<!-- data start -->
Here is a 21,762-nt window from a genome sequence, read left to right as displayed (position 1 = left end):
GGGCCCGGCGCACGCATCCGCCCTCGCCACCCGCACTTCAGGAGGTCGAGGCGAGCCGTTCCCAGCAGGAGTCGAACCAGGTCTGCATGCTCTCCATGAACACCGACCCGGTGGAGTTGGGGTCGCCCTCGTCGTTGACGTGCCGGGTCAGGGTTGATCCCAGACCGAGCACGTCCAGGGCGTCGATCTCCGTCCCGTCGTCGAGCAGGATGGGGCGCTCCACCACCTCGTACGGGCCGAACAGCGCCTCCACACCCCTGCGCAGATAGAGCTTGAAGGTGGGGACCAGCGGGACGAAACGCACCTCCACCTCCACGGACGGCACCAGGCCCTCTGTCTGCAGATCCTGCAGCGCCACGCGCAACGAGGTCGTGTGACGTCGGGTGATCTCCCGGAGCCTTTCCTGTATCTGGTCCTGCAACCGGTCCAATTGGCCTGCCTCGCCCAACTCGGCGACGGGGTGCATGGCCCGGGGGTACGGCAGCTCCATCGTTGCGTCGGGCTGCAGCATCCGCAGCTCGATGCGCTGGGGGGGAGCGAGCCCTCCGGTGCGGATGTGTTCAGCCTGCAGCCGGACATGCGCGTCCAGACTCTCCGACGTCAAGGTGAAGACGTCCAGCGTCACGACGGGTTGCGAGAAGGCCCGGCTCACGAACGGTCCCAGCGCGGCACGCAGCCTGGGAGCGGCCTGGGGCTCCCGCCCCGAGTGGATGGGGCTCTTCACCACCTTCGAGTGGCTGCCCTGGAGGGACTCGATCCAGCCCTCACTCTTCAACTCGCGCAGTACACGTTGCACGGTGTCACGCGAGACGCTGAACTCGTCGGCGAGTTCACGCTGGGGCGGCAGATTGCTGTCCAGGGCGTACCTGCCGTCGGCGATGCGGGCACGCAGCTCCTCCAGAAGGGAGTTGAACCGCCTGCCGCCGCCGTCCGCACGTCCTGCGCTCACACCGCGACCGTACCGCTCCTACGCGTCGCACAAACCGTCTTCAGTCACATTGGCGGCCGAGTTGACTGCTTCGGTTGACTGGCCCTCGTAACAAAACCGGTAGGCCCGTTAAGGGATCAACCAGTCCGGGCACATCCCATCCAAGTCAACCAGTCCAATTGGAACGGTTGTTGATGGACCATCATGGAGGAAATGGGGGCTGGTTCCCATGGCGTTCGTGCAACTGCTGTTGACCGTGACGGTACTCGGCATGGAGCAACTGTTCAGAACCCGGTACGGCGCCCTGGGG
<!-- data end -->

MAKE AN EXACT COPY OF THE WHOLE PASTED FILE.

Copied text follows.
Here is a 21,762-nt window from a genome sequence, read left to right as displayed (position 1 = left end):
GGGCCCGGCGCACGCATCCGCCCTCGCCACCCGCACTTCAGGAGGTCGAGGCGAGCCGTTCCCAGCAGGAGTCGAACCAGGTCTGCATGCTCTCCATGAACACCGACCCGGTGGAGTTGGGGTCGCCCTCGTCGTTGACGTGCCGGGTCAGGGTTGATCCCAGACCGAGCACGTCCAGGGCGTCGATCTCCGTCCCGTCGTCGAGCAGGATGGGGCGCTCCACCACCTCGTACGGGCCGAACAGCGCCTCCACACCCCTGCGCAGATAGAGCTTGAAGGTGGGGACCAGCGGGACGAAACGCACCTCCACCTCCACGGACGGCACCAGGCCCTCTGTCTGCAGATCCTGCAGCGCCACGCGCAACGAGGTCGTGTGACGTCGGGTGATCTCCCGGAGCCTTTCCTGTATCTGGTCCTGCAACCGGTCCAATTGGCCTGCCTCGCCCAACTCGGCGACGGGGTGCATGGCCCGGGGGTACGGCAGCTCCATCGTTGCGTCGGGCTGCAGCATCCGCAGCTCGATGCGCTGGGGGGGAGCGAGCCCTCCGGTGCGGATGTGTTCAGCCTGCAGCCGGACATGCGCGTCCAGACTCTCCGACGTCAAGGTGAAGACGTCCAGCGTCACGACGGGTTGCGAGAAGGCCCGGCTCACGAACGGTCCCAGCGCGGCACGCAGCCTGGGAGCGGCCTGGGGCTCCCGCCCCGAGTGGATGGGGCTCTTCACCACCTTCGAGTGGCTGCCCTGGAGGGACTCGATCCAGCCCTCACTCTTCAACTCGCGCAGTACACGTTGCACGGTGTCACGCGAGACGCTGAACTCGTCGGCGAGTTCACGCTGGGGCGGCAGATTGCTGTCCAGGGCGTACCTGCCGTCGGCGATGCGGGCACGCAGCTCCTCCAGAAGGGAGTTGAACCGCCTGCCGCCGCCGTCCGCACGTCCTGCGCTCACACCGCGACCGTACCGCTCCTACGCGTCGCACAAACCGTCTTCAGTCACATTGGCGGCCGAGTTGACTGCTTCGGTTGACTGGCCCTCGTAACAAAACCGGTAGGCCCGTTAAGGGATCAACCAGTCCGGGCACATCCCATCCAAGTCAACCAGTCCAATTGGAACGGTTGTTGATGGACCATCATGGAGGAAATGGGGGCTGGTTCCCATGGCGTTCGTGCAACTGCTGTTGACCGTGACGGTACTCGGCATGGAGCAACTGTTCAGAACCCGGTACGGCGCCCTGGGG